Setbacks For Rishi Sunak As Key UK Elections Approach – OpEd


By Andrew Hammond*

Rishi Sunak faces his first major electoral challenge as UK prime minister on May 4, yet his government is on the rocks following the resignation last Friday of Deputy Prime Minister Dominic Raab.

More than half a year into his term of office, Sunak has had a very mixed start in 10 Downing Street. To be sure, he has not experienced a similar disastrous chain of events to his predecessor Liz Truss, which saw her prime ministership implode within 50 days. However, the premiership of Truss is an exceptionally low baseline from which to judge Sunak’s term. In practice, this has had some ups but a lot of downs too, including a significant number of Cabinet resignations for ethics-related reasons, starting with Cabinet Office minister Gavin Williamson last year and culminating (so far) with Raab last week.

To be fair to Sunak, there have been a small number of successes. This includes the negotiation of the Windsor Framework that seeks to resolve the challenges of the originally negotiated Northern Ireland protocol.

It is Raab’s resignation, however, that may well be more salient in terms of shaping the May elections. These ballots include district councils, unitary authorities and directly elected mayors in England, as well as all local councils in Northern Ireland.

A majority of the seats up for grabs were last contested in May 2019. In those ballots, the Conservatives lost more than 1,000 seats and control of several councils, while the Liberal Democrats managed to make the most gains. If the Conservatives lose 500 of the more than 3,300 seats they are defending across England to Labour on May 4, it would be the first time in more than two decades that the Conservatives are not the biggest local party in England.

While it is by no means sure that Labour will win a big majority at the next general election, a significant win for the party on May 4 would fuel the growing perception that the party will emerge with the largest number of MPs in Westminster next time. This is encouraging growing numbers of Conservative MPs to announce that they will stand down rather than defend their seats in the general election.

With the Conservatives almost certain to lose seats on May 4, an important question for the government will be whether it can subsequently regain any political momentum. This is possible, but is made less likely because it lacks energy after almost a decade and a half in power.

This is, in part, because so many ministers in Sunak’s Cabinet are holdovers from Johnson’s governments from 2019 to 2022 (a significant number of whom were in political exile under Truss), including Michael Gove, Oliver Dowden and Ben Wallace, who occupy the same roles as in Johnson’s last Cabinet. Other ministers who served in Johnson’s top team who are now in new Cabinet jobs include Sunak himself, James Cleverly, Grant Shapps, Gillian Keegan, Therese Coffey, Steve Barclay, Penny Mordaunt, Robert Jenrick and Suella Braverman.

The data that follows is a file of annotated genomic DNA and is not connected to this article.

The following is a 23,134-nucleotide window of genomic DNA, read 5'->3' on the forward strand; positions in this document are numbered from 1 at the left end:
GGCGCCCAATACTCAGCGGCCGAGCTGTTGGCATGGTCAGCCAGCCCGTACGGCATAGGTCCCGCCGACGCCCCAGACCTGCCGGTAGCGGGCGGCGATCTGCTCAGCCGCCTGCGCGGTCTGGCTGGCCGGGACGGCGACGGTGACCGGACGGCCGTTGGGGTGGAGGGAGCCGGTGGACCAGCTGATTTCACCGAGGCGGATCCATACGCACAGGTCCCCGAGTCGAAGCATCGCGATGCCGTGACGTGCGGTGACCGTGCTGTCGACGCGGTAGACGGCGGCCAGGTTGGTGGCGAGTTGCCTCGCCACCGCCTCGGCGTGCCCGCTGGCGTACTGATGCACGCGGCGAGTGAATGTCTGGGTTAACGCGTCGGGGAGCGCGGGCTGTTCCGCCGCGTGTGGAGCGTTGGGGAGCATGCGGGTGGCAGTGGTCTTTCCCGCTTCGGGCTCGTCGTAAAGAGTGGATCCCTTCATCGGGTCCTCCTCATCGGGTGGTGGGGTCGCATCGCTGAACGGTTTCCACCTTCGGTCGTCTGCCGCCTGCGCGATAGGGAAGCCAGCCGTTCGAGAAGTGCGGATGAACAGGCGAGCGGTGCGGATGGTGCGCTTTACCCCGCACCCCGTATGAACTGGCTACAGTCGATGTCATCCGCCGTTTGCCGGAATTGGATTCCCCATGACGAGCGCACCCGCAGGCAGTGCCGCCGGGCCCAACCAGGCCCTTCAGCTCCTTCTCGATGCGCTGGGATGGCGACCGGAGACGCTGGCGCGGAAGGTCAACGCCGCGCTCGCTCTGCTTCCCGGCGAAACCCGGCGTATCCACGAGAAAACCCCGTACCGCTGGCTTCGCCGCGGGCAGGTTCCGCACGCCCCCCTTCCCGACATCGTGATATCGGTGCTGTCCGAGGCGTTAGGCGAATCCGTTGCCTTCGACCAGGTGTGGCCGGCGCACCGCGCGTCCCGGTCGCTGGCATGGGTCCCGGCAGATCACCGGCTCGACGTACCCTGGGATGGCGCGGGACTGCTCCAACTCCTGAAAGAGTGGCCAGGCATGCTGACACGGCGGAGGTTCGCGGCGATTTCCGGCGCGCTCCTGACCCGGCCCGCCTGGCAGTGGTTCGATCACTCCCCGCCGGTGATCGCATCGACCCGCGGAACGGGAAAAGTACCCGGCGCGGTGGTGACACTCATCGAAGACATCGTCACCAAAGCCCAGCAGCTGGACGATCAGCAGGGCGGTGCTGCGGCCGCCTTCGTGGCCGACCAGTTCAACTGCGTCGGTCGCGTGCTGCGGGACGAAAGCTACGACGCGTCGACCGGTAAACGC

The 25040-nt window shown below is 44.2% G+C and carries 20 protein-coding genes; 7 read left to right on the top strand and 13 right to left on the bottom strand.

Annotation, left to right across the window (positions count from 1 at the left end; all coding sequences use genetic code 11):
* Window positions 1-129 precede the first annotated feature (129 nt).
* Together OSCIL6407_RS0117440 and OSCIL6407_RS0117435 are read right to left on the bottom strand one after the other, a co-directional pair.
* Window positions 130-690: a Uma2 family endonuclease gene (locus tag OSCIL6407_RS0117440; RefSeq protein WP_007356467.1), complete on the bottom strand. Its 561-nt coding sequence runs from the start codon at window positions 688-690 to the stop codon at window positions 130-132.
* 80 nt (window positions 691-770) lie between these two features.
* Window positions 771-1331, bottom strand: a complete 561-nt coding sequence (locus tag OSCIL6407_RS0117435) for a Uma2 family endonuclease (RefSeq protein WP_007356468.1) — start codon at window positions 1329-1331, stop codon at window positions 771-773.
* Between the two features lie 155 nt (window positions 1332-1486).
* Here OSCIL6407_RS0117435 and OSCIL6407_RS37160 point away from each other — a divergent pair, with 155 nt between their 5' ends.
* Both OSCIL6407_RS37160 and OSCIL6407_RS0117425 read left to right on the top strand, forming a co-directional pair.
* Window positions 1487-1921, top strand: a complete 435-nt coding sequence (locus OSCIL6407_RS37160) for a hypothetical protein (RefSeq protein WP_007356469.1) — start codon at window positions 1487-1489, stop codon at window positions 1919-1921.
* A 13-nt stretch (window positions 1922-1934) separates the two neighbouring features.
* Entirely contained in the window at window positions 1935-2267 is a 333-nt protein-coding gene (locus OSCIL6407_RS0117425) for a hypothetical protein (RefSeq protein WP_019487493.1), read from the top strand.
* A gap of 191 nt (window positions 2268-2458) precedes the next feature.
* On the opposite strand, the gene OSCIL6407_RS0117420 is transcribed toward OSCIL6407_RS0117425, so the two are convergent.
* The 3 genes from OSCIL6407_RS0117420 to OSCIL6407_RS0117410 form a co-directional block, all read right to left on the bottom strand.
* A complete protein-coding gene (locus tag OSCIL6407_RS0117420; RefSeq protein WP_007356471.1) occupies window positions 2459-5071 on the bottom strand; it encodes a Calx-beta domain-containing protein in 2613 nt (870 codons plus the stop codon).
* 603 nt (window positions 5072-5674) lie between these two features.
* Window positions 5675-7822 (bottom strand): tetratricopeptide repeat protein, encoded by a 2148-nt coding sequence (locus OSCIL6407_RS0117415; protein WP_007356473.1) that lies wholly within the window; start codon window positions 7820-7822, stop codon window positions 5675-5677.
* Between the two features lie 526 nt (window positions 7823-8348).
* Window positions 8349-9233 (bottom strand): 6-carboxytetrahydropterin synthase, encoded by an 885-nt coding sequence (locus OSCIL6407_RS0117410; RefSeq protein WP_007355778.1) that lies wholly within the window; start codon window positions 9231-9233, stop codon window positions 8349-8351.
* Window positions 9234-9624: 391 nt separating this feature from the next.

However, even if the Conservatives have a very bad night on May 4, Sunak may yet escape a leadership challenge. This is, in part, because of the declining political fortunes of Johnson, whose standing within the party has slipped (perhaps only temporarily) recently.

Firstly, he last month received a grilling from the House of Commons Privileges Committee, where he was flustered by questions posed by a cross-party group of MPs, including Conservatives Bernard Jenkin and Charles Walker, about the so-called partygate scandal during the lockdown era of the pandemic. Added to this, Johnson had hoped to lead a major backbench rebellion against Sunak’s Windsor Framework, but this failed to materialize.

So, barring a major calamity in the coming months, Sunak is set to lead the Conservatives into the next general election, which will most likely be in 2024. But he has a massive political hill to climb.

The task is so difficult for Sunak because public opinion is widely skeptical of his government. He also knows that no party in modern UK political history has won five elections in a row.

So, he has a huge challenge ahead and he faces this in a context where Johnson (and indeed the much wider number of ministers leaving office in recent years, including Truss) could become significant political thorns in his side. In recent weeks, Truss has been renewing her push for a radical low-tax agenda in the face of the threat from nondemocratic states. In a recent speech, she argued that a “cartel of complacency” is damaging economic growth in the West and accused key governments of aiding China, Russia and others by refusing to offer tax cuts.

Taken together, this is why Sunak’s prime ministership is so perilously positioned. While he is now likely to last in office to fight the next general election, the political winds are blowing against him winning a fifth successive victory for the Conservatives.

  • Andrew Hammond is an Associate at LSE IDEAS at the London School of Economics

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